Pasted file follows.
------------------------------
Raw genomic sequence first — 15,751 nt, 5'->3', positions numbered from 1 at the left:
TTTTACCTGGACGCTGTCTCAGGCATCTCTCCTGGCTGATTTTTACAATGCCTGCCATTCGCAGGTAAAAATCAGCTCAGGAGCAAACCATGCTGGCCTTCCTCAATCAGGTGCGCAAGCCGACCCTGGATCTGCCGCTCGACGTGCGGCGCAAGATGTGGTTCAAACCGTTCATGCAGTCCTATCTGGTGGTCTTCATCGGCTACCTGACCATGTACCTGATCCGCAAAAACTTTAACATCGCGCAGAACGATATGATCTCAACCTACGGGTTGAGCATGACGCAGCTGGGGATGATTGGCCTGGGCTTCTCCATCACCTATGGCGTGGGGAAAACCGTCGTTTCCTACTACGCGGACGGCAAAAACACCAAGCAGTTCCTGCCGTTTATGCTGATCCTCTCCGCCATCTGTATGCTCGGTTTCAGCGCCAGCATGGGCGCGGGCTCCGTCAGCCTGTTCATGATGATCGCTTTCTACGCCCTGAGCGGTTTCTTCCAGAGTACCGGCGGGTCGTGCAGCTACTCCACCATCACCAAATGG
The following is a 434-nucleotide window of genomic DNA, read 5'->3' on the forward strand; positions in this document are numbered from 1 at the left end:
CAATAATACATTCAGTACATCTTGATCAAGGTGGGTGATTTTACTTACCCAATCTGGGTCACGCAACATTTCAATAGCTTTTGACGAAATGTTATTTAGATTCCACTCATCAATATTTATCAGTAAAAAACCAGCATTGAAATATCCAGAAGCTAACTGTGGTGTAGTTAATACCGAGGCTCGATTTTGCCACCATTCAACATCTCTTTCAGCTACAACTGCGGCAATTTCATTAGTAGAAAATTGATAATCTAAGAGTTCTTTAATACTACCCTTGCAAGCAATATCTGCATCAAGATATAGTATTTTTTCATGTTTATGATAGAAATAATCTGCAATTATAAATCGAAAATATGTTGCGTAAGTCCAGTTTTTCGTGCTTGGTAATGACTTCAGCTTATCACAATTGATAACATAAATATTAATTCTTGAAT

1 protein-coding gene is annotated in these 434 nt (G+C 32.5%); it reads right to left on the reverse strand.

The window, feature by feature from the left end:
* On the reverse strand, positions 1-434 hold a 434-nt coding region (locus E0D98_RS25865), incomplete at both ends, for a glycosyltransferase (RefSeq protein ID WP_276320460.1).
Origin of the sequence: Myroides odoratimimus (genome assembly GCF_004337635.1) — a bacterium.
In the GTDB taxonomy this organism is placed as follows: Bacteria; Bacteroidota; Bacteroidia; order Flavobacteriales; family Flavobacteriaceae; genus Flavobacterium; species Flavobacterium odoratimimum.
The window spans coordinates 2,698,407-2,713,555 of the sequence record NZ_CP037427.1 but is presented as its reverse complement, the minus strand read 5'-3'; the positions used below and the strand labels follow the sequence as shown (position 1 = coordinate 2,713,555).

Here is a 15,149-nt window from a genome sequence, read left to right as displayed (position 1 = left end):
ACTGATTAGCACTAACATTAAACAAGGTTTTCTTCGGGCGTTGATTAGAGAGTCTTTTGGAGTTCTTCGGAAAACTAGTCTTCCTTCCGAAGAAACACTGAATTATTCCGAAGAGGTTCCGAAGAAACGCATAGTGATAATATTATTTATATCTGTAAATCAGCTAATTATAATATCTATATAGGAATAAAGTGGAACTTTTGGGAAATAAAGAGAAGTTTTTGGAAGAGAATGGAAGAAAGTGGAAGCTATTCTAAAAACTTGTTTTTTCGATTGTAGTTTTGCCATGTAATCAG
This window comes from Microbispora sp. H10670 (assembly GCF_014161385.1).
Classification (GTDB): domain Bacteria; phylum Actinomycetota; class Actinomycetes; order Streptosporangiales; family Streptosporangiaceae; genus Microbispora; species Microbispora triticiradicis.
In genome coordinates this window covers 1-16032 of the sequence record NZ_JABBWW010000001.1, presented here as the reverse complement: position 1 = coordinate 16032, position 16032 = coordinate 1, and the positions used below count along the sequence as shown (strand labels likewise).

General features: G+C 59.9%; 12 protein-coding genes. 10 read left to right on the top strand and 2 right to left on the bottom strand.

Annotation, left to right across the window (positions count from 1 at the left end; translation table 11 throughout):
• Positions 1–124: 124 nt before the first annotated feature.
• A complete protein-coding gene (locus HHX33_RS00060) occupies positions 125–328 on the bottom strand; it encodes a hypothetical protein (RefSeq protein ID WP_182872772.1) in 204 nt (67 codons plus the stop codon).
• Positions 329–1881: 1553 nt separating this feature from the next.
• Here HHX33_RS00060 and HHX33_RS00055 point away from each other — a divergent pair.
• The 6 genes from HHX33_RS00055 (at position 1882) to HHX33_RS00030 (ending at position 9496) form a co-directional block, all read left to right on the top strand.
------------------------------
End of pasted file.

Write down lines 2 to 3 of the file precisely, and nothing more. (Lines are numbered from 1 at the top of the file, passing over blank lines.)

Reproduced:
TTTTACCTGGACGCTGTCTCAGGCATCTCTCCTGGCTGATTTTTACAATGCCTGCCATTCGCAGGTAAAAATCAGCTCAGGAGCAAACCATGCTGGCCTTCCTCAATCAGGTGCGCAAGCCGACCCTGGATCTGCCGCTCGACGTGCGGCGCAAGATGTGGTTCAAACCGTTCATGCAGTCCTATCTGGTGGTCTTCATCGGCTACCTGACCATGTACCTGATCCGCAAAAACTTTAACATCGCGCAGAACGATATGATCTCAACCTACGGGTTGAGCATGACGCAGCTGGGGATGATTGGCCTGGGCTTCTCCATCACCTATGGCGTGGGGAAAACCGTCGTTTCCTACTACGCGGACGGCAAAAACACCAAGCAGTTCCTGCCGTTTATGCTGATCCTCTCCGCCATCTGTATGCTCGGTTTCAGCGCCAGCATGGGCGCGGGCTCCGTCAGCCTGTTCATGATGATCGCTTTCTACGCCCTGAGCGGTTTCTTCCAGAGTACCGGCGGGTCGTGCAGCTACTCCACCATCACCAAATGG
The following is a 434-nucleotide window of genomic DNA, read 5'->3' on the forward strand; positions in this document are numbered from 1 at the left end: